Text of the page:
This is how, with an unexpected phone call and a lot of doubts, the enterprise of the miniature Grand Princess started.
The model maker, who had to face some structural problems difficult to be solved, did not leave out any detail of the original ship.
In fact, the challenge would have brought him beyond the limits of his past experiences, even though complex and wide (we are talking about hundreds of models created!). It is not possible to face this task without a suitable preparation!
The size and complexity of the project need above all the accurate planning of each stage of the work.

First of all, it is important to examine the original drawings and projects of the Grand Princess, to establish the dimensions and plan the chronological order of the working stages. In the Carlo’s laboratory, where everyone is “energetic and concentrated”, the general planes are unrolled, the plastic sheets are cut, the needed material is ordered.
 And the construction starts.
Given the unusual dimensions of the Grand Princess, it is impossible to assemble and then transport it. It will therefore be necessary to carry out all the operations already on a mobile support which will be used in all the stages up to the transfer to the Museum. For this reason, once the problems concerning the scale reduction have been solved and the sequence of the operating procedures established, with a far-sighted eye, the model makers thought to the creation of the “slipway” which, in this particular case, would have been a suitable carriage made of iron on which the model would have been assembled and moved.
At the conceiving stage, the operators start thinking about how to ensure the closest correspondence of finishing and decorations to reality. In order to proportion each detail to human measures, Aldo is used: this is a little man with a height of 37.5 mm which, in a scale of 1:48, corresponds to a person with an average height of 1.80 metres, and it will be used as a reference point, for example, for establishing the height of those accessory details whose drawings are not available (for example, pieces of furniture and furnishings).
The proportions between the man and the architectural and decorative elements are derived from an impressing series of photos taken by Carlo during his inspections on the Grand Princess.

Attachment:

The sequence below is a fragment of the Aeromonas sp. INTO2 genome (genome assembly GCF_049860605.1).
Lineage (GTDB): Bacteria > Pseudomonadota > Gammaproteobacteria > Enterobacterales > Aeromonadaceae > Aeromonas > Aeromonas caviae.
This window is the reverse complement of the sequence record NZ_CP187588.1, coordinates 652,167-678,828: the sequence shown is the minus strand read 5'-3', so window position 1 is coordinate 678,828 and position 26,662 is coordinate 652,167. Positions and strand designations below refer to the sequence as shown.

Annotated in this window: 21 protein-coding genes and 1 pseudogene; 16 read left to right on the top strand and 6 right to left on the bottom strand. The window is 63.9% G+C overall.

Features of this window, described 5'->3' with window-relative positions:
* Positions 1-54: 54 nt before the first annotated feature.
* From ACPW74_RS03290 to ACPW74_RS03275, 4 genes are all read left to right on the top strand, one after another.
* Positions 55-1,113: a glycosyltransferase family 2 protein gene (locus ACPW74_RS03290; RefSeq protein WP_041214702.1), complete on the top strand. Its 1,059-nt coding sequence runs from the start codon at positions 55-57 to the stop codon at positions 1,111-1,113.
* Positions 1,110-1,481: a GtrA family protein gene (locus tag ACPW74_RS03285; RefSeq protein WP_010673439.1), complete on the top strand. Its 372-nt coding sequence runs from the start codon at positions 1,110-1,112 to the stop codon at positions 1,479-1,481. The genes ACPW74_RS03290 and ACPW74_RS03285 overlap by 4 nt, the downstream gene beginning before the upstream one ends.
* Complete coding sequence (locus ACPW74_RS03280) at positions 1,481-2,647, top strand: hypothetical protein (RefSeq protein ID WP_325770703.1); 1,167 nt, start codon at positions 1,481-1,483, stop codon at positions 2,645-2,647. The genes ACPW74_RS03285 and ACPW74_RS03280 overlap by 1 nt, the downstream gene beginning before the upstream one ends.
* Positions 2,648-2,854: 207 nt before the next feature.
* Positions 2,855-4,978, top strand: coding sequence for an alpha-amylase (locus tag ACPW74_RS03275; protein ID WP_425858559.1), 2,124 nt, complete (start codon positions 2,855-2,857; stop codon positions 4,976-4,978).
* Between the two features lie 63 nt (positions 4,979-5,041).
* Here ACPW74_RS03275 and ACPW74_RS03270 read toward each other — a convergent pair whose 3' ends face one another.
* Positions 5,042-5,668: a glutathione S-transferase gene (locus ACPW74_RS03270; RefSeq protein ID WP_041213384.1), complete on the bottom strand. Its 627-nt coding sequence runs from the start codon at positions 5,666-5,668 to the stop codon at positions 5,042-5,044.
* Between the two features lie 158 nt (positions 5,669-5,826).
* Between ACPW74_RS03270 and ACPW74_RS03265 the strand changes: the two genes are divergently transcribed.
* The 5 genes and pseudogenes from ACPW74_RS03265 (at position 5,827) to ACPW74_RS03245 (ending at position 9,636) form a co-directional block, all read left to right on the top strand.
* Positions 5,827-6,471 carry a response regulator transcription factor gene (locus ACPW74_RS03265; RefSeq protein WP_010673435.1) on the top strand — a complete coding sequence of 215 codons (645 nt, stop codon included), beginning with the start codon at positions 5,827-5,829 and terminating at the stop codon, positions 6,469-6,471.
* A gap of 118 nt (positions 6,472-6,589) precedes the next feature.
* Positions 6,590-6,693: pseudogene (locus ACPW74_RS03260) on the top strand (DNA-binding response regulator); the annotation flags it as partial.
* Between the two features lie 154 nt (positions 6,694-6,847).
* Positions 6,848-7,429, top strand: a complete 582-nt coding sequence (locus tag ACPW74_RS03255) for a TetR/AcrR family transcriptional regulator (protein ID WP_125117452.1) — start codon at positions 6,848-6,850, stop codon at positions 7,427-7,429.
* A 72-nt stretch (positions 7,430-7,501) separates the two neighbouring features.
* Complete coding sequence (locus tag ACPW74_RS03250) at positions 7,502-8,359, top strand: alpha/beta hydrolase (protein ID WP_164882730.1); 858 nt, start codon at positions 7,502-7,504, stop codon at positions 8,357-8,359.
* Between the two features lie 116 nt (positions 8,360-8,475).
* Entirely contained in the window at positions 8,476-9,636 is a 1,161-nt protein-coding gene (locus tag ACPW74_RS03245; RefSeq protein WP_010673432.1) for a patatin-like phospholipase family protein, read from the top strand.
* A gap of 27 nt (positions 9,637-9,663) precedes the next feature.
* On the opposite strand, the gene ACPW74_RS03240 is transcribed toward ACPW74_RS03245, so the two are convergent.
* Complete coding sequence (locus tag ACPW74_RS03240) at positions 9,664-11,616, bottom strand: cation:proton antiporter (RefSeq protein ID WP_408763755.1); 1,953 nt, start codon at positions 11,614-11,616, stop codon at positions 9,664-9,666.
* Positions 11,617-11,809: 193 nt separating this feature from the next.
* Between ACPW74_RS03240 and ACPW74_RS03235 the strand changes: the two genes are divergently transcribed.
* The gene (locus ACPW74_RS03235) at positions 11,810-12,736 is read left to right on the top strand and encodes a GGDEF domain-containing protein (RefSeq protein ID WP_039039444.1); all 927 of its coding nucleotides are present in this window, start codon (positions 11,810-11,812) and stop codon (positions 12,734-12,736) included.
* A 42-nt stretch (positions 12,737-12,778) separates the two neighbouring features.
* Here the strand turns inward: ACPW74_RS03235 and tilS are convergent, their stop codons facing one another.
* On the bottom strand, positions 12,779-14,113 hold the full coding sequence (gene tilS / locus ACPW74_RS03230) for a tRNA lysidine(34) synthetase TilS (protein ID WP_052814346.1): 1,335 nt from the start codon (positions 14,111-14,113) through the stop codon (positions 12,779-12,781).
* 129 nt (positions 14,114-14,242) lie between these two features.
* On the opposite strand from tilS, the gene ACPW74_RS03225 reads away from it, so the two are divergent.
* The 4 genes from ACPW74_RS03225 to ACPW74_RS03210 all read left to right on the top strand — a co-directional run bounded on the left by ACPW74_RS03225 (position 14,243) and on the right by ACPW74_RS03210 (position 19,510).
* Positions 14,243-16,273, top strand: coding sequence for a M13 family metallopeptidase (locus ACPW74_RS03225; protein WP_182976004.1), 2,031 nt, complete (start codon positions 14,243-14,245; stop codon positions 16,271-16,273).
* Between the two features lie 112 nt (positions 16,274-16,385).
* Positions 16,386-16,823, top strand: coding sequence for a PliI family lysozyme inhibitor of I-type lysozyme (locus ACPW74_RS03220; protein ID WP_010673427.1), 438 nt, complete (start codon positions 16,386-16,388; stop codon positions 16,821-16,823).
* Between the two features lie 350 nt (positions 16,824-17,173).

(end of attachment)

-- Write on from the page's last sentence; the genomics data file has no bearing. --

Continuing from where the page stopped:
All the details and the ideas developed during the construction progress, the work progress, the problems …. are discussed with the engineers of Fincantieri and the managers of the Museum, during some meetings rigorously held every month at the laboratory in Vittuone, which then becomes, together with the gulf of Trieste where the “big” ship is carrying out the sea tests, the centre of the world with reference to the “small” ship.


The creation of this jewel of model ship construction, and not only, starts from the ship framework: the hull. It is easy to understand the importance of this stage of the work: the skeleton of the ship will then support all the superstructures and finishing. The expected weight of the finished model is around 400-450 kg and it will endure a travel of hundreds of kilometres on a truck to be transferred to the London museum.

In order to create it and make it very resistant, the same procedures used in shipyards are employed.
First of all, the keel, which is the “backbone” of the ship, is prepared; afterwards, it is the turn of the frames, made of 20 mm-thick plywood and connected to one another by means of wind-bracings which strengthen the structure.
Each segment of the hull is a little independent wood sculpture, studied in all its details, smoothed and shaped, which perfectly fits into the complicated mosaic of the framework. Different applications of epoxy resin and 2 mm-thick carbon fibre fabric make the hull even more resistant.
The result is a hull with sinuous and new lines.
Already at the end of this first stage, it is evident that the Grand Princess is a real “queen” of the sea, that it will have a majestic and light movement just thanks to its shaped “shell” which is ready to plough the waves, leaving a foamy wake of admiration behind it.
This shell, skilfully processed and smoothed so as to eliminate all roughness, suggests the great internal and external surfaces of this navigating city, which can accommodate over 3,800 people.

A special merit has undoubtedly to be granted to the slot made astern and already predisposed for the introduction of the plastic module which reproduces the mooring deck: a real cameo which will complete the structure of the hull.
Many little tricks and an incessant care have also been necessary for painting the enormous hull. Three clearly distinct coloured bands - brick red for the quick work (the part which comes into contact with the sea water), green for the waterline and white for the upper works – have been made without smears by applying some newspaper sheets to mask the parts to be excluded.